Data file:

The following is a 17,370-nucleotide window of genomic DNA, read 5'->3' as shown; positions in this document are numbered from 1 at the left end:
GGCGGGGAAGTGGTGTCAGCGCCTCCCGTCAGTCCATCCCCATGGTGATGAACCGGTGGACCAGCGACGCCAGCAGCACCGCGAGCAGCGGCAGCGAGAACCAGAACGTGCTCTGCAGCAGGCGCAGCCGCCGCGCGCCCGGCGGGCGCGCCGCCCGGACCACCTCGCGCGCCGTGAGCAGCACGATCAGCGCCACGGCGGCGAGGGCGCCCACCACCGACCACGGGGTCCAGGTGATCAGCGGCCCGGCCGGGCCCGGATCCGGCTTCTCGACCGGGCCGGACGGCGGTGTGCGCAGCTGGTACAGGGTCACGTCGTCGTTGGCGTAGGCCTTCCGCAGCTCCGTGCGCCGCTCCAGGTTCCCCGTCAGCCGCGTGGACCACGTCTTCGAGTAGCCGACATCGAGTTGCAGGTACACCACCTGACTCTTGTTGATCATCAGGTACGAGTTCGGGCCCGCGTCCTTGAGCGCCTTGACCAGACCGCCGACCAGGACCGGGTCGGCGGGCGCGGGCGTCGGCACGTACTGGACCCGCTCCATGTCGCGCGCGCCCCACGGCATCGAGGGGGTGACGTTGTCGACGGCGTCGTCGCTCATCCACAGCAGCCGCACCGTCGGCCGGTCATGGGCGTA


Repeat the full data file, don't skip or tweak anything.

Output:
The following is a 17,370-nucleotide window of genomic DNA, read 5'->3' as shown; positions in this document are numbered from 1 at the left end:
GGCGGGGAAGTGGTGTCAGCGCCTCCCGTCAGTCCATCCCCATGGTGATGAACCGGTGGACCAGCGACGCCAGCAGCACCGCGAGCAGCGGCAGCGAGAACCAGAACGTGCTCTGCAGCAGGCGCAGCCGCCGCGCGCCCGGCGGGCGCGCCGCCCGGACCACCTCGCGCGCCGTGAGCAGCACGATCAGCGCCACGGCGGCGAGGGCGCCCACCACCGACCACGGGGTCCAGGTGATCAGCGGCCCGGCCGGGCCCGGATCCGGCTTCTCGACCGGGCCGGACGGCGGTGTGCGCAGCTGGTACAGGGTCACGTCGTCGTTGGCGTAGGCCTTCCGCAGCTCCGTGCGCCGCTCCAGGTTCCCCGTCAGCCGCGTGGACCACGTCTTCGAGTAGCCGACATCGAGTTGCAGGTACACCACCTGACTCTTGTTGATCATCAGGTACGAGTTCGGGCCCGCGTCCTTGAGCGCCTTGACCAGACCGCCGACCAGGACCGGGTCGGCGGGCGCGGGCGTCGGCACGTACTGGACCCGCTCCATGTCGCGCGCGCCCCACGGCATCGAGGGGGTGACGTTGTCGACGGCGTCGTCGCTCATCCACAGCAGCCGCACCGTCGGCCGGTCATGGGCGTA